Sunday, January 28, 2007

Rodrigo y Gabriela @ The Hideout

Another random weekend night landed me in a hilariously long line outside one of my favorite spots: The Hideout. The bar is aptly named; hidden in an industrial area of town near North Ave and Elston and it’s not an easy find if you don’t know where you’re heading. Then again, judging by the queue, the place isn’t exactly “hush-hush”. Hideout has a stellar entertainment reputation (comedy, poetry, music, etc), a great low-key vibe and a line that stretched out the door and down the block.

(Images taken From

My pal Kate had tipped me off to a free early show hosted by WXRT. It’d be fair to say that XRT is “slipping” a bit as far as being a relevant Chicago music resource goes (XRT listener pole, the loss of Sound Opinions), but they’re still an authority if they highlight fabulous musicians like Mexico-via-Dublin’s Rodrigo y Gabriela. Hell, before I even saw them I relished saying their names in a thick, fake, latin accent: “Rrrodureeego Eeee Gabreeeeyayla.”

While we're trying to keep warm out on Wabansia, there's terrific music floating out the windows of The H/O... more slackers (myself included) begin to line up outside, annoyed that we’re not being let in. While we’re standing, and shivering, and smoking, snippets of gorgeous guitar work emanated though the open window facing the front patio. Intrigued outsiders started taking turns peeking into front window in hopes of catching a glimpse.

Within 10 or so minutes the crowd thinned out and the kindly Hideout staff let us in, so long as we promised to stay at the front bar. All of us promised and about half of us complied. Being a good kid I took a seat at the front bar, ordered a round of Old Styles, and took it all in: The bar aglow with homemade paper snowflakes and Christmas lights, the mixed-bag crowd, and the gorgeous acoustic onslaught that was filtering in from the crowded room behind us.

Eventually my curiosity got the best of me and I joined the dozen or so that opted to just stand on chairs and tables in the bar in hopes of seeing the stage. The backroom was packed with the exact type of people I picture listening to XRT and some terrible world music CDs. (Also, side note: RodGab would politely punch you in the gullet for saying they were “world music”). Peering over the adult-contempo crowd, I spotted two mild-mannered guitarists laying out beautiful, seemingly effortless classical guitar picking with a flair that married Latin and Led Zepplin.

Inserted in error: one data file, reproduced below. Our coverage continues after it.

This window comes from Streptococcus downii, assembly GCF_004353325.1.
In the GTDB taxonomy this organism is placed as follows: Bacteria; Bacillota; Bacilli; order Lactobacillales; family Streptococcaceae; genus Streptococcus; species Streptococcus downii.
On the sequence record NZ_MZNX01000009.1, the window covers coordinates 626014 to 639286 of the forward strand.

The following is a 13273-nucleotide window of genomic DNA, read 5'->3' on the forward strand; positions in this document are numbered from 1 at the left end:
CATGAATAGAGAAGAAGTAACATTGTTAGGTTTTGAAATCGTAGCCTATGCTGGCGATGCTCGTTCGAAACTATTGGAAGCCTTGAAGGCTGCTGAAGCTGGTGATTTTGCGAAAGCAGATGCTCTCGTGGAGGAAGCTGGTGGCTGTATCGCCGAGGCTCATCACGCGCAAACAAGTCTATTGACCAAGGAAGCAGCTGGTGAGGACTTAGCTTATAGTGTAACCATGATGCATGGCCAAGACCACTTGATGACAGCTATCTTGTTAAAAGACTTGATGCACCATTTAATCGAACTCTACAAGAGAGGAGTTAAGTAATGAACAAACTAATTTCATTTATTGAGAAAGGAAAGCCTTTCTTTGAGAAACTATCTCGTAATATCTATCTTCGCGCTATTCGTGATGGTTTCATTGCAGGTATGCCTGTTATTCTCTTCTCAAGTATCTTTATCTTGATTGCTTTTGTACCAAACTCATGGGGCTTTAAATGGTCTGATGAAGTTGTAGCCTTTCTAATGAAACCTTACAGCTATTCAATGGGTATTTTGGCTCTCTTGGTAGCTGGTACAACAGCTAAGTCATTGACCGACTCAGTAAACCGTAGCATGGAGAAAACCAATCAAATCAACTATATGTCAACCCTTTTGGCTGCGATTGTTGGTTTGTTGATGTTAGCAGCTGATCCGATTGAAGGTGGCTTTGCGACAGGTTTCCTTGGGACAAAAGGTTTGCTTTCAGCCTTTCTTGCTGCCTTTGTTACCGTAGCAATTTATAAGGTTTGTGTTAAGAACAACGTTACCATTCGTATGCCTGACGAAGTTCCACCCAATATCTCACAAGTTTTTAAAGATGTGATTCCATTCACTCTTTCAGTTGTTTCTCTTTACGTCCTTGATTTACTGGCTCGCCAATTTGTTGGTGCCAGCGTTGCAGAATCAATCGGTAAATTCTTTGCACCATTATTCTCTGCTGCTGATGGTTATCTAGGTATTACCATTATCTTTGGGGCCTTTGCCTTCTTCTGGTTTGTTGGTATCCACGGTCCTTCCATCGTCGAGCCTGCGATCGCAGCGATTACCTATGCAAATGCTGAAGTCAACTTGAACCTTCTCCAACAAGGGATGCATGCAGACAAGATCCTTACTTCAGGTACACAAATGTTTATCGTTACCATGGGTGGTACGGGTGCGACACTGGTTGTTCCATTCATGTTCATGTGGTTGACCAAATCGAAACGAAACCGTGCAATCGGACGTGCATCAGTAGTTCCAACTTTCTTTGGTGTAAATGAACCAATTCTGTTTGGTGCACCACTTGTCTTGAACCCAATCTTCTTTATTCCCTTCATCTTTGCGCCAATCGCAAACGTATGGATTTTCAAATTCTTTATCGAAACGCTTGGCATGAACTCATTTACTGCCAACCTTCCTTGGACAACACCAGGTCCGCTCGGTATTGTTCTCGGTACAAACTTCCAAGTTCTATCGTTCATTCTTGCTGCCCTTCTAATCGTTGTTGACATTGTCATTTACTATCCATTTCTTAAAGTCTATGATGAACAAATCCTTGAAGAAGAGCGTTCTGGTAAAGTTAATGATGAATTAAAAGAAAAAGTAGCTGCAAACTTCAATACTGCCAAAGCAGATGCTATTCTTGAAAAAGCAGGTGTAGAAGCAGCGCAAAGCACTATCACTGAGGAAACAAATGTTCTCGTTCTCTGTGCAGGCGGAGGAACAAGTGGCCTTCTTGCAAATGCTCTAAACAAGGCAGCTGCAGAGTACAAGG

When Rodrigo Sanchez would occasionally drop into complicated fretwork, the capacity crowd remained absolutely silent. At other times the sound assault was so dynamic you’d think there were more than a pair of acoustic guitars on stage. Part of that sound is Gabriela Quintero’s percussive style--occasionally punishing her guitar strings to create jagged rhythms and using the hollow body of her guitar in substitution of a proper drum kit. The combined effect of the duo was overwhelming--a full sound that belied the two dexterous and mild-mannered performers on stage.

The show ended (after a superb rendition of Stairway... NOT joking), and Gabriela graciously thanked the crowd in charming, broken English. A few minutes later, (and after a much-appreciated appearance by those Nomadic Tamale Guys) the pair waived goodbye to the handful of onlookers and hopped into a waiting cab.

2006 Albums of the Year, Late As Usual

Top Albums 2006

Ahhhh! It’s the obligatory “end of year list,” and obligatorily posted late, by moi. Okay. I would like to mention that I can only rank albums that I’ve actually listened to. Here’s 10 (+5) albums from 2006 I’ve listened to a lot and have actual insight on: